The Arab Spring is more important even than 9/11 in its far-reaching consequences, the foreign secretary has said.
Taking the podium at a joint event between ConservativeHome and the Legatum Institute, the London-based think-tank behind the Prosperity Index, William Hague highlighted the new challenges, responses and alliances that need to be brought forward in response to the uprising in countries such as Libya, Syria, Tunisia and Egypt.
Unlike the fall of the Berlin Wall and the end of the Cold War, which saw the collapse of a "monolithic system", Hague identified a new challenge which the Arab Spring brings, "as these nations have no immediate models of democracy".
"They need to develop their own models," he said.
Adamant that we must not be seen as patronising to the countries in transition, Hague maintained that this was not a situation in which a carbon copy of the Westminster system could be imposed.
Hague called for a "bold and ambitious response" from Europe, urging a revitalised European Neighbourhoods Policy, and a formal economic relationship between the countries of North Africa and the European Union.
Hague stressed the need for the government to strengthen its relationships around the world.
Referring to the previous government, Hague said they had "not put enough energy" into building and maintaining diplomatic networks.
In a bid to increase the United Kingdom's presence around the world, Hague said that not only would the government not be closing any embassies during the current Parliament, but was in the process of opening six new embassies.
With the Foreign and Commonwealth Office the only department to have 50 per cent more ministers than during the last Parliament, Hague stressed the wish of the government to increase ministerial-level meetings around the world.
He also focused on the importance of building strong bi-lateral relationships with individual countries, like France, something which he said had eluded the previous government.
"This is a crucial insight that eluded our predecessors who thought the world had gone entirely multilateral," he said.
Hague attributed one of the main successes of the military action in Libya to the fact that no one country dominated.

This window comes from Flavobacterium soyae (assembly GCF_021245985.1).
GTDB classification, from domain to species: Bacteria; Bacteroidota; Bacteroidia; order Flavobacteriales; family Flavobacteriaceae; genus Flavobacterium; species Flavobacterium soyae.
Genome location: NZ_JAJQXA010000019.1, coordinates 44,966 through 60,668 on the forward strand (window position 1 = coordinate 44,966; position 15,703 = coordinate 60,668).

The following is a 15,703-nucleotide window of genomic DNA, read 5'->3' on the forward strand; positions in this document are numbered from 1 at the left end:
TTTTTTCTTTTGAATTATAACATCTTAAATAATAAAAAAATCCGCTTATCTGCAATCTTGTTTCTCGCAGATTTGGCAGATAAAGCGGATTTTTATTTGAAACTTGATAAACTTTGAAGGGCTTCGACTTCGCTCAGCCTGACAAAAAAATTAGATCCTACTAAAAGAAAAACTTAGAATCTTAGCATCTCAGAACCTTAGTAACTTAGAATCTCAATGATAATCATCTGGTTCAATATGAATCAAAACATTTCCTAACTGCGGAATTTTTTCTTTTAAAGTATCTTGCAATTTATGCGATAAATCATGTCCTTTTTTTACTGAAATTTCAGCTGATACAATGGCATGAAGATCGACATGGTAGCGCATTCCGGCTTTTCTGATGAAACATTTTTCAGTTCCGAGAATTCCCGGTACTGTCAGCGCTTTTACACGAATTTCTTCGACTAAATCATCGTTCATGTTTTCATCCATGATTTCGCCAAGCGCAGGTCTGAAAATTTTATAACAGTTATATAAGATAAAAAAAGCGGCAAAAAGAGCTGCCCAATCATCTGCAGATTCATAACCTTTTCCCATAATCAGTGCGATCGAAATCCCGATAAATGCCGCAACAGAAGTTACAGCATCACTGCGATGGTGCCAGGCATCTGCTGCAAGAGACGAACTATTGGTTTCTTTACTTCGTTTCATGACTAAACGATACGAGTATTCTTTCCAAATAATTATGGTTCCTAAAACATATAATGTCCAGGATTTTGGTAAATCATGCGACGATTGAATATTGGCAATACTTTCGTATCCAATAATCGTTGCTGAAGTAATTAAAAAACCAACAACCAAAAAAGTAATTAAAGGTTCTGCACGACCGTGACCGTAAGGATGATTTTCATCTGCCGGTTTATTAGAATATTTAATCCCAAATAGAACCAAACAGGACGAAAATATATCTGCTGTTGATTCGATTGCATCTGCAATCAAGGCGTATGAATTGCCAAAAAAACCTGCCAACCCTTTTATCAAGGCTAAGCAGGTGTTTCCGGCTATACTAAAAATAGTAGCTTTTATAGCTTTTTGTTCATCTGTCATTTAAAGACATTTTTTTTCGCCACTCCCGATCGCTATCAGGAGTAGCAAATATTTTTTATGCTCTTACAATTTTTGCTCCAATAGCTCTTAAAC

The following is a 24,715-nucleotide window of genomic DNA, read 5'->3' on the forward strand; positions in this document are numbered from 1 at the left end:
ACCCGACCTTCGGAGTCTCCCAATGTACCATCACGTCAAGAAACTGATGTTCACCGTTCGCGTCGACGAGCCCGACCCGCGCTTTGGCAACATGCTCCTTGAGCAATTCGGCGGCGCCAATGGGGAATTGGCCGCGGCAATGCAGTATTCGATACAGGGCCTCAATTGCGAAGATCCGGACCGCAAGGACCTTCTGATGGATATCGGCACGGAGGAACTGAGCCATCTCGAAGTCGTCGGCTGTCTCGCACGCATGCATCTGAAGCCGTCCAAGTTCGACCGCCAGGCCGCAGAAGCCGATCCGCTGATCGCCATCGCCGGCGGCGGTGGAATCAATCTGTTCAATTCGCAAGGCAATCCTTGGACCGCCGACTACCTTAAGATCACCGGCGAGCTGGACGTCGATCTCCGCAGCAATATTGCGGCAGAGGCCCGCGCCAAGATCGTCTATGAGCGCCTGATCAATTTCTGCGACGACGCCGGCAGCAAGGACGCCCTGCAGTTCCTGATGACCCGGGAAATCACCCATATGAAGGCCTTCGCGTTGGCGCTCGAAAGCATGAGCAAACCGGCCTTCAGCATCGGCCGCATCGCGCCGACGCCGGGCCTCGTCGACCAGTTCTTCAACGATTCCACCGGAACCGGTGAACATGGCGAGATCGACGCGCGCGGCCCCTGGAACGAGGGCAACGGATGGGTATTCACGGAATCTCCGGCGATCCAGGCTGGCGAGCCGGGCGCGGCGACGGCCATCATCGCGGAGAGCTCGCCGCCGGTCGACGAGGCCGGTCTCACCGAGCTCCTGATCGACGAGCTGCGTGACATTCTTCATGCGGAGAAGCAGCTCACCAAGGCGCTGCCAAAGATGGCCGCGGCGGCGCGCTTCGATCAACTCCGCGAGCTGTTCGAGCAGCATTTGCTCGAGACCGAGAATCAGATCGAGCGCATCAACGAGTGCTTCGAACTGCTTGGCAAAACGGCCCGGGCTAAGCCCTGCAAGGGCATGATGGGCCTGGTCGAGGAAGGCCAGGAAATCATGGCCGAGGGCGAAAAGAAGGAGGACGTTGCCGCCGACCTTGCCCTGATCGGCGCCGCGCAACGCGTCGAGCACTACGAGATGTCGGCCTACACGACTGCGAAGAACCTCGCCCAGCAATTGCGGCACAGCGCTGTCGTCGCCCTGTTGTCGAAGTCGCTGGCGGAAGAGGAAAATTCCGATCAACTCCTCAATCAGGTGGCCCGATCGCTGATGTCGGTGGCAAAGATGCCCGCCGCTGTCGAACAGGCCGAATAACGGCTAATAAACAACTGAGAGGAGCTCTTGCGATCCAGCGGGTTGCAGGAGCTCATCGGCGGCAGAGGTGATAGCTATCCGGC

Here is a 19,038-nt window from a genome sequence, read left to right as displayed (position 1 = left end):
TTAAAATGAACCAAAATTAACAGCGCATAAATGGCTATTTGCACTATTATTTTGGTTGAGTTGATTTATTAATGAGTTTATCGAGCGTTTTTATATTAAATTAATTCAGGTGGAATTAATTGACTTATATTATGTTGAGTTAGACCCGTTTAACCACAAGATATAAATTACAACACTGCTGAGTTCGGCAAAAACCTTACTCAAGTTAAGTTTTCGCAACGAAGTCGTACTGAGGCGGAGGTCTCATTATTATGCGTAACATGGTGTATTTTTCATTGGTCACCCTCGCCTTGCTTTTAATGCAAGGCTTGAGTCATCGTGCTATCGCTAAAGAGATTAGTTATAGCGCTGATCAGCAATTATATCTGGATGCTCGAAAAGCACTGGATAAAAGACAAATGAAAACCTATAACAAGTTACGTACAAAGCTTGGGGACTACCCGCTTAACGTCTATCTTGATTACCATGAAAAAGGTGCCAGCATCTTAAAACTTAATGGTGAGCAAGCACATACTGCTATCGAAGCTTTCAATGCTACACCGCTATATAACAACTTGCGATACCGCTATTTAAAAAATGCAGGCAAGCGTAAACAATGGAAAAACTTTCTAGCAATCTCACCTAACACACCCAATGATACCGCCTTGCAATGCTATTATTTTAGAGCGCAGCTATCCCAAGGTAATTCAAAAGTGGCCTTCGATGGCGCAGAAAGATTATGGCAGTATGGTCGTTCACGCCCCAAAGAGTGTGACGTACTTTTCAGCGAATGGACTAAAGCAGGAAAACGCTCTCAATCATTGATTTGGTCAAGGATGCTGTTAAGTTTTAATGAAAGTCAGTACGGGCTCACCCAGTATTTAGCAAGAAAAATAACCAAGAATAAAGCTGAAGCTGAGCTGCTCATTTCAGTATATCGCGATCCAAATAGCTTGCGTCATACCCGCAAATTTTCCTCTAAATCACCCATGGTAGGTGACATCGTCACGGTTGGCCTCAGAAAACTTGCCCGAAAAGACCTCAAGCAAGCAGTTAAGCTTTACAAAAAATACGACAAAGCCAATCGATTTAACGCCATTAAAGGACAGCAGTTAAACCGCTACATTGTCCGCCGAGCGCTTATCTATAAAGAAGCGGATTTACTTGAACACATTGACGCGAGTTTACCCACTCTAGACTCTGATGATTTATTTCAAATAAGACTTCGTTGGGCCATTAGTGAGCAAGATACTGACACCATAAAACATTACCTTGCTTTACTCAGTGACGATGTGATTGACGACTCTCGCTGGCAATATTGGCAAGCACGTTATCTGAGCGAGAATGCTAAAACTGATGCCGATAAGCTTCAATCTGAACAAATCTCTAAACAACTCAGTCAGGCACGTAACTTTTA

Settling what Hague called an "international misconception" following a recent visit to Libya, he said that unlike in Iraq, there was no significant damage to civilian infrastructure.
He took the opportunity to commend the work of the British Army for its "extraordinarily precise" military action in Libya.
In terms of how the British government is helping Libya move forward, Hague said the government had already offered the National Transitional Council (NTC) expertise in the area of policing.
Ensuring the government provides ongoing support in the region, Hague told the audience of a £110m Arab Partnership Fund over 10 years, which is designed to support knowhow and expertise in these countries. The fund is already being put to work in Egypt and Tunisia, supporting the development of civil society.
With David Cameron's recent trip to Russia, the first meeting with the Russian president in four years, Hague said the government has set out to create a more workmanlike relationship with Russia.
However, he added that it was "not possible" to have the same relationship with Russia as the United Kingdom maintains with other countries around the world, because the two countries often come at things from "different values".
Hague did not attribute the lack of relationship-building with Russia to the Labour government, but asserted that Russia had done some truly unacceptable things, including in London.
Describing the relationship, he said: "I and the Russian foreign ministers have described this as patient, steady work."
Hague said the government was committed to investing an extra £650m in the country's cyber capabilities, claiming the UK was a world leader in the field.
"Cyber security is one of the rising issues over the next decade," he said.
The government is hosting a cyber security conference in London on November 1 and 2, with over 60 nations taking part.
Hague said he would be encouraging another country to chair the next conference, and called for the need to clearly establish what is acceptable in the realm of cyber security through the international community.
Often cited as a Eurosceptic, Hague said he has always maintained the importance of Europe in using its collective weight in the world over issues such as Syria and Iran.
A critic of the euro since its inception, Hague held his standpoint. "I think every single word I have ever said on the euro has been correct," he said.
On the Lisbon Treaty, he spoke of how he would like to have seen a referendum, a measure which the government has pledged for any future European treaties.
As somebody who thinks Europe wields too much power, Hague criticised the interference that Europe sometimes has over people's lives.
Citing the European Working Time Directive as an example, he said he did not believe it was necessary for the European Union to set the working hours of the junior doctors in his constituency.
"It is that kind of unnecessary interference," he said, "that makes people disillusioned about the EU."